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Former Sen. Edwards Holds a News Conference on Wife's Health

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Thursday, March 22, 2007; 5:21 PM

SPEAKERS: FORMER SEN. JOHN EDWARDS, D-N.C.

ELIZABETH EDWARDS, WIFE OF SENATOR EDWARDS

[*]

J. EDWARDS: Let me say first, welcome to all of you who came here from someplace else. You can see, just by looking around, why Elizabeth and I love Chapel Hill so much. And this is actually the place, 30 years ago this summer, where we had our wedding reception. So this is a place that's very familiar to the two of us.

We came today to talk about what's happened with Elizabeth and what's happened with her health situation.

Monday of this week, Elizabeth went to the doctor because she felt a pain on her left side. She went in, had X-rays taken. The result of the X-rays showed that she may have a fracture on the left side. And there was also something that looked suspicious on a rib on the right side.

I was in Iowa at the time. She was called on Tuesday. I was in Iowa at the time. She called me and said that they wanted to do follow-up tests yesterday, on Wednesday. So I came back from Iowa on Tuesday night.

Wednesday, we went into the hospital, here in Chapel Hill, had further tests done. A bone study was done. That study actually made the suspicion about the rib on the right side more intense. There was more concern about it. And as a result, there was a biopsy done of that section of her rib on the right side. The biopsy showed that the cancer had returned. It was malignant.

And later in the day, we did a C.T. scan, which was done for the purpose of basically examining the soft tissue. The bone study had looked at her hard tissue. The C.T. scan showed very little.

And so the net result of all the tests is that she has -- her cancer is back. It's largely confined in bone, which is a good thing.

Dr. Kerry (ph), who's actually seated on the front here, Dr. Lisa Kerry (ph), who's the -- in charge of Elizabeth's care, will be available to answer questions from you when we finish, if you have medical questions, technical questions.

But the bottom line is, her cancer is back.

We are very optimistic about this, because having been through some struggles together in the past, we know that the key is to keep your head up and keep moving and be strong, and we intend to do exactly that.

J. EDWARDS: Although, when the cancer goes from breast and shows in bone, which it's doing now, it's no longer curable: It is completely treatable.

And I'll let Dr. Kerry (ph) speak to this later, but she indicated to us that because of the relatively minimal presence of cancer in other places, because of the size, the relatively small size of the tumor, that she, and we as a result, are very optimistic. And many patients in similar circumstances have lived many years, undergoing treatment.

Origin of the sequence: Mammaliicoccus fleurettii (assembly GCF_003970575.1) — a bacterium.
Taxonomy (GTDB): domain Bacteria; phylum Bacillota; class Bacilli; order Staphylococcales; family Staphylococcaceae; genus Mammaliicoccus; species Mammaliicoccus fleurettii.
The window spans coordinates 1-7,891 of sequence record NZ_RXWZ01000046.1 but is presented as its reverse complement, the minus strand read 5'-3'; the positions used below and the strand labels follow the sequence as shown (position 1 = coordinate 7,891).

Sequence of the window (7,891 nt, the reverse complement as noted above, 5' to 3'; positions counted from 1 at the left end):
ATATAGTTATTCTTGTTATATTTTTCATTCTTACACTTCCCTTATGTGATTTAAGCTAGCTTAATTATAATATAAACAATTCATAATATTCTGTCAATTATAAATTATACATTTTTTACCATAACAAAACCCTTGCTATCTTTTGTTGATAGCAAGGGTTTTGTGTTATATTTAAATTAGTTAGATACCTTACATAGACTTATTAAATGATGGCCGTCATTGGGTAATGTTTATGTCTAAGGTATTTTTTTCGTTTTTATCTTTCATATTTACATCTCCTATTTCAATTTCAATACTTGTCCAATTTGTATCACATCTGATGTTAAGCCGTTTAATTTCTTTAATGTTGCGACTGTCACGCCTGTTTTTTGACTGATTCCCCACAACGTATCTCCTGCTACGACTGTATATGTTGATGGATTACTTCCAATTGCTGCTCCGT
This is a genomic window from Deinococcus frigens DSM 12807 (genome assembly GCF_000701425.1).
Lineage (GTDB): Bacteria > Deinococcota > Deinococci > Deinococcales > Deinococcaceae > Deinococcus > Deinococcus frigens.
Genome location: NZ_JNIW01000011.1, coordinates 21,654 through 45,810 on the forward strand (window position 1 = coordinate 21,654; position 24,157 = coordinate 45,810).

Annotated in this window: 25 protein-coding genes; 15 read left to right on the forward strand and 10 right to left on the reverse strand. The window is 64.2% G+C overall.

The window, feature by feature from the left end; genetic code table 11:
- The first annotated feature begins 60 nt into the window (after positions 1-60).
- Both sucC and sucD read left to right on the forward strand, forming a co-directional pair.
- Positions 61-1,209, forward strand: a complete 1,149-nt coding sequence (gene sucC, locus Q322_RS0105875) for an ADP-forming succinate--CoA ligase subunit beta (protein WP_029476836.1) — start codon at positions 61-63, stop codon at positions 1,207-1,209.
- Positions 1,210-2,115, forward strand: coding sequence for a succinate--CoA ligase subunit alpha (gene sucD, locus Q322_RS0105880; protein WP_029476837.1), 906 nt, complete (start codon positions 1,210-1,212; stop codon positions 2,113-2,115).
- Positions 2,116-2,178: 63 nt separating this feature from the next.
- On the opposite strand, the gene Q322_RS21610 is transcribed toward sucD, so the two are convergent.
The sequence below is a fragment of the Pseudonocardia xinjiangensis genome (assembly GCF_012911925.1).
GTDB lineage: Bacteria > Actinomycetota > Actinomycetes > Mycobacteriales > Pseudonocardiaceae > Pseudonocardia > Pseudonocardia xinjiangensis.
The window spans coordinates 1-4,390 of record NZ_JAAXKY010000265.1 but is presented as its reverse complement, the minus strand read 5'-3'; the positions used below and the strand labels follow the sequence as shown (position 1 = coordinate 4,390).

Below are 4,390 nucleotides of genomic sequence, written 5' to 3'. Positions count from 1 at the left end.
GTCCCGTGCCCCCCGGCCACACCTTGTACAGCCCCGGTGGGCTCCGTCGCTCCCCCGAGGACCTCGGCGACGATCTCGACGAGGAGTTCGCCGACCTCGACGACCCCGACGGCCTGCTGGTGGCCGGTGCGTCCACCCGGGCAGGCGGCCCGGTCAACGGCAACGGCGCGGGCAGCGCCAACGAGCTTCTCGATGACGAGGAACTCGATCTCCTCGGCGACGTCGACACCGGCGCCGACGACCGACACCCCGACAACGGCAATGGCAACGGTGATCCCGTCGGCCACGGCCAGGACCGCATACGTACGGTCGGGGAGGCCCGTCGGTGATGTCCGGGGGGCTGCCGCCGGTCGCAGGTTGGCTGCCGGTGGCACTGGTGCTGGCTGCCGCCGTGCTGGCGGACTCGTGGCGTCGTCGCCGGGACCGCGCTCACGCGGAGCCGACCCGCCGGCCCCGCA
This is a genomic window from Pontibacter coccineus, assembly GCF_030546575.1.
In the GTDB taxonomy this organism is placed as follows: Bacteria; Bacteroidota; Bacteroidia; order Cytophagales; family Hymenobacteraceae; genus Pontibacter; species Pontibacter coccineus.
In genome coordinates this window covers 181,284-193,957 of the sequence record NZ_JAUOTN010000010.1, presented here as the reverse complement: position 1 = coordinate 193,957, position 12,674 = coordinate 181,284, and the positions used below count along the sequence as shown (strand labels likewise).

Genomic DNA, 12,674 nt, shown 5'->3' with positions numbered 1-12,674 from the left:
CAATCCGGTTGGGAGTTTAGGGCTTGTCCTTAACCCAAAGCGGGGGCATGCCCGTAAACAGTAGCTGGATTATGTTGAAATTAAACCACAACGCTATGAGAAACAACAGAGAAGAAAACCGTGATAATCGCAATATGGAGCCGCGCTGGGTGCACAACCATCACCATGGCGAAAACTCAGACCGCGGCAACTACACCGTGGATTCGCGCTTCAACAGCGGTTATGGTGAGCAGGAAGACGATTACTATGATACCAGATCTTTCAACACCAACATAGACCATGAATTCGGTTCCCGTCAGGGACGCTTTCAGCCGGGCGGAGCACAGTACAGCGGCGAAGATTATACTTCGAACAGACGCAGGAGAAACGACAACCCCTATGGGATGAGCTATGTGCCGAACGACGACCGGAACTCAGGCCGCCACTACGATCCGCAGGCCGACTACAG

The thing that is true is that her cancer will not be cured now. Elizabeth will have this as long as she's alive. And the analogy that Dr. Kerry (ph) gave us is, it's like a patient having diabetes. You know, the disease never goes away. The diabetes never goes away. But you treat it; you treat it with insulin; you take your medicine. And that's exactly what we intend to do.

And I intend to do the same thing I've always done with Elizabeth. We've been married 30 years, known each other longer than that. And we will be in this, every step of the way, together.

And I think Elizabeth may want to say a few words before we take questions from you.

E. EDWARDS: Thank you all for coming. And I appreciate that we delayed telling you all anything. And that's because we have family all over the country that we wanted to talk to first. And so we thought that was the best decision for us to do.

And I appreciate that you all allowed us the opportunity to do that, to talk to everybody -- explain things to my mother in Florida and to my aunt in Pennsylvania, and John's parents -- so that everybody could hear from us first before they heard through you.

Honestly, through you -- it hasn't turned out to be so reliable in the last 24 hours.

(LAUGHTER)

But, in addition, it's given us an opportunity to explain it to our children, which we have done.

And they are fairly disappointed that it doesn't look like I'll lose my hair with the next round of medicine. But aside from that, they have the same hopeful attitude that we have, and that is that you do what the doctor tells you. And we're blessed to have such an extraordinary doctor in whose care I have been and will continue to be.

But the other thing you do is keep -- keep a positive attitude that we had actually before. You know, John was saying that last week people asked him how I was doing, and he said, she's cancer free. It turned out not to be the truth.

But it was that attitude of, you know, we're going to always look for the silver lining. It is who we are as people, and we'll continue to do it.